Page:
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Qat: Background information when reading Call Me American

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Call Me American

A Memoir

by Abdi Nor Iftin

Call Me American by Abdi Nor Iftin X
Call Me American by Abdi Nor Iftin
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     Not Yet Rated
  • First Published:
    Jun 2018, 320 pages
    Paperback:
    May 2019, 320 pages

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Book Reviewed by:
Cynthia C. Scott
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About this Book

Qat

This article relates to Call Me American

Print Review

As a young boy growing up in war-torn Mogadishu, the capital of the East African country of Somalia, Abdi Nor Iftin and his brother Hassan often looked for enterprising ways to support their family. They stumbled onto a lucrative business when they started selling the qat leaves they gathered from the ground around market stalls or stole from trucks transporting the crop. But a nasty run-in with the local militiamen who were the main buyers of this crop, ended this enterprise.

So what is qat? It's a plant native to the Horn of Africa and the Arabian peninsula. It is also known as khat, gat, and miraa. Qat (pronounced "cot") is a multibillion dollar industry and a public health epidemic. Its leaves, when chewed and stored in the cheek, are a stimulant similar to either caffeine or amphetamines, depending on whom you ask. Despite generally being considered a mild stimulant with moderate physiological addiction, qat is proven to be psychologically addictive as well. Though the leaves can be dried and brewed into tea, they are at their most potent when chewed directly. The plant's popularity is evident in the bustling markets where it is sold legally in Somalia, Ethiopia, Kenya, and Yemen, where users, mostly men, have been reported to spend close to $800 a month on the leaves.

Yemeni man chewing qat There is no question about qat's effect on users. The stimulant is known to cause hyperactivity, euphoria, arousal, confidence, and an increase in concentration. However, the drug can also cause a loss of appetite, insomnia, an increase in heart rates and blood pressure, not to mention depression and a risk of heart attacks among long-term users. Yet many supporters, which include Kenyan and Somali heads of state, insist that qat is no more a stimulant than caffeine.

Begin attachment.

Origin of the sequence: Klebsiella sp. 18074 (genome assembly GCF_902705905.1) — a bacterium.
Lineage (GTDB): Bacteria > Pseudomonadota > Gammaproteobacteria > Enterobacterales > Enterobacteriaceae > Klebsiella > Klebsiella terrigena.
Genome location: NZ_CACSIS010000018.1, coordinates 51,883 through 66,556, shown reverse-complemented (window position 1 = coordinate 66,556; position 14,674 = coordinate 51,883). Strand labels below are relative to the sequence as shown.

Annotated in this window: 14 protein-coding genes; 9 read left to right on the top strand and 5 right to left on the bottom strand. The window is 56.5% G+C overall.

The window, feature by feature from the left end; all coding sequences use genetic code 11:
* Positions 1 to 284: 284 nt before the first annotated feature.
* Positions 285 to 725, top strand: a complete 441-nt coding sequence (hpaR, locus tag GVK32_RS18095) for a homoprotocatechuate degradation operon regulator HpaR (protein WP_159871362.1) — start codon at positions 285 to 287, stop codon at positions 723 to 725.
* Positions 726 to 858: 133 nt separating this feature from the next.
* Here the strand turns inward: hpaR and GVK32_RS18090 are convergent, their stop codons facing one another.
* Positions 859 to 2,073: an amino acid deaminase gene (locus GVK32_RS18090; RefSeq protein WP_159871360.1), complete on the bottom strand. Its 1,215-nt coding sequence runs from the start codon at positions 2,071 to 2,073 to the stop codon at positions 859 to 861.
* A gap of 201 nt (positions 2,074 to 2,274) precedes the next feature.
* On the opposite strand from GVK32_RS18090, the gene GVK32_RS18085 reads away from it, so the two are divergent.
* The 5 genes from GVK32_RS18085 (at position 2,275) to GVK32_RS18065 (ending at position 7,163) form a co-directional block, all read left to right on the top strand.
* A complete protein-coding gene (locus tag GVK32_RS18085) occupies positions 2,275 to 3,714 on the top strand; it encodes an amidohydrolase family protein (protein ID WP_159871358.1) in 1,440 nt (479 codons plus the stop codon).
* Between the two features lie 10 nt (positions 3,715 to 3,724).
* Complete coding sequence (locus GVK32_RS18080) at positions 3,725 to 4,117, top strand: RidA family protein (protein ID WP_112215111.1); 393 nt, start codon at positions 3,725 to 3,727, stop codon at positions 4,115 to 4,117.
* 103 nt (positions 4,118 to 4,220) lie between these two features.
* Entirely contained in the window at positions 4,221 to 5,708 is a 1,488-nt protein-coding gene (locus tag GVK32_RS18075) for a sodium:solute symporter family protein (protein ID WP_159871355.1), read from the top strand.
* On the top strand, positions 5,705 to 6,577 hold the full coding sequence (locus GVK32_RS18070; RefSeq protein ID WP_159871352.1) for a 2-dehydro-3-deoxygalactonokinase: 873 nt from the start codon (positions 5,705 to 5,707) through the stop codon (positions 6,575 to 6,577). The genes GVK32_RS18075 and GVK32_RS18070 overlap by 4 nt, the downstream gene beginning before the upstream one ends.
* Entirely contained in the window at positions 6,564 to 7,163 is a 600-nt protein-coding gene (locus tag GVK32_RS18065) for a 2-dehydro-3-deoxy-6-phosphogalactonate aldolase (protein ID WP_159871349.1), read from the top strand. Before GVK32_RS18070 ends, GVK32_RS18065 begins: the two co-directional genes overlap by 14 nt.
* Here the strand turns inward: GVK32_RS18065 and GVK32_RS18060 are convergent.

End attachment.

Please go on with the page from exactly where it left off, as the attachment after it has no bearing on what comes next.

Demand for qat has been growing as residents from the crop-growing areas continue to migrate to Europe and the US. Since the early 1990s, it is estimated that about 2,500 to 2,800 metric tons of qat entered the UK each year, yielding valuable revenue to countries such as Kenya, Somalia and Yemen where qat is grown. Recent data is scarce, but according to a World Bank report, a whopping 30% of Yemen's economy in 2000 was based on the plant.

Over the years, sentiments against qat have increased in many countries, and there are debates about whether its usage constitutes a health epidemic. Britain banned imports of the crop in 2014. Nevertheless, its continued popularity among people in the Horn of Africa and the Arabian Peninsula, and with the diaspora around the world, ensures that qat will remain a lucrative cash crop in developing nations.

Picture of Yemeni man chewing qat by Ferdinand Reus

Filed under Cultural Curiosities

Article by Cynthia C. Scott

This "beyond the book article" relates to Call Me American. It originally ran in May 2018 and has been updated for the May 2019 paperback edition. Go to magazine.

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